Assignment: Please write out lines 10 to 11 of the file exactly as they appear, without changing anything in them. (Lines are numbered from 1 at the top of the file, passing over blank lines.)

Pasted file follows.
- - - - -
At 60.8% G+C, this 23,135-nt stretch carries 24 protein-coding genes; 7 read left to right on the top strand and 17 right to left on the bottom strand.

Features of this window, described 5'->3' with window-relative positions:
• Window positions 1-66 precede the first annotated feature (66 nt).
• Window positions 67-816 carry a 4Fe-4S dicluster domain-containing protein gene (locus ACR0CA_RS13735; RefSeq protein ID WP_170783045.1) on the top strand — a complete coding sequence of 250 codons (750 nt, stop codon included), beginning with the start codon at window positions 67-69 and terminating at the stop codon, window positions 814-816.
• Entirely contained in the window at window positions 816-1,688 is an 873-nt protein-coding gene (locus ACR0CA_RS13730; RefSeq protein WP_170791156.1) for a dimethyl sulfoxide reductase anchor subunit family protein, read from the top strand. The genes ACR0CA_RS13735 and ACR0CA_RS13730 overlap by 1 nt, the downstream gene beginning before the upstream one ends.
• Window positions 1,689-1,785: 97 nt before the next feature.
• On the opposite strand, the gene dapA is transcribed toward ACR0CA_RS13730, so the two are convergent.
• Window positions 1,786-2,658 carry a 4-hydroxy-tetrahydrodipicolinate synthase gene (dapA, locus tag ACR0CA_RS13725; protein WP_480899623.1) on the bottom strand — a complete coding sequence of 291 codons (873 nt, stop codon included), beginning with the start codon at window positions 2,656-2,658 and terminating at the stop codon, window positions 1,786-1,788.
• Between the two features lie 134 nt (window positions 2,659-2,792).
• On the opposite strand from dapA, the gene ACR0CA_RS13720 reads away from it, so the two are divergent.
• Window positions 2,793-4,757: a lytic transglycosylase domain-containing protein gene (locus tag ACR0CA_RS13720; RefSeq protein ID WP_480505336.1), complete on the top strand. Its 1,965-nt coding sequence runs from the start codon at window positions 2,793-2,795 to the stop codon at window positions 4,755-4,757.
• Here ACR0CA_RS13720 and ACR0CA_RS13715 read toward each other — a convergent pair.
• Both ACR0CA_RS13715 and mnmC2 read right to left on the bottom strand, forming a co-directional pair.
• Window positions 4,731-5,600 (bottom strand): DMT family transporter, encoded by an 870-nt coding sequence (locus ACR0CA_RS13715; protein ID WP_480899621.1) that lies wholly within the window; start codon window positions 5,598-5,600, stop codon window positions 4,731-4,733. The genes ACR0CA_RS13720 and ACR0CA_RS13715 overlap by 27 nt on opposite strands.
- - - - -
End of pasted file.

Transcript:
• On the opposite strand from dapA, the gene ACR0CA_RS13720 reads away from it, so the two are divergent.
• Window positions 2,793-4,757: a lytic transglycosylase domain-containing protein gene (locus tag ACR0CA_RS13720; RefSeq protein ID WP_480505336.1), complete on the top strand. Its 1,965-nt coding sequence runs from the start codon at window positions 2,793-2,795 to the stop codon at window positions 4,755-4,757.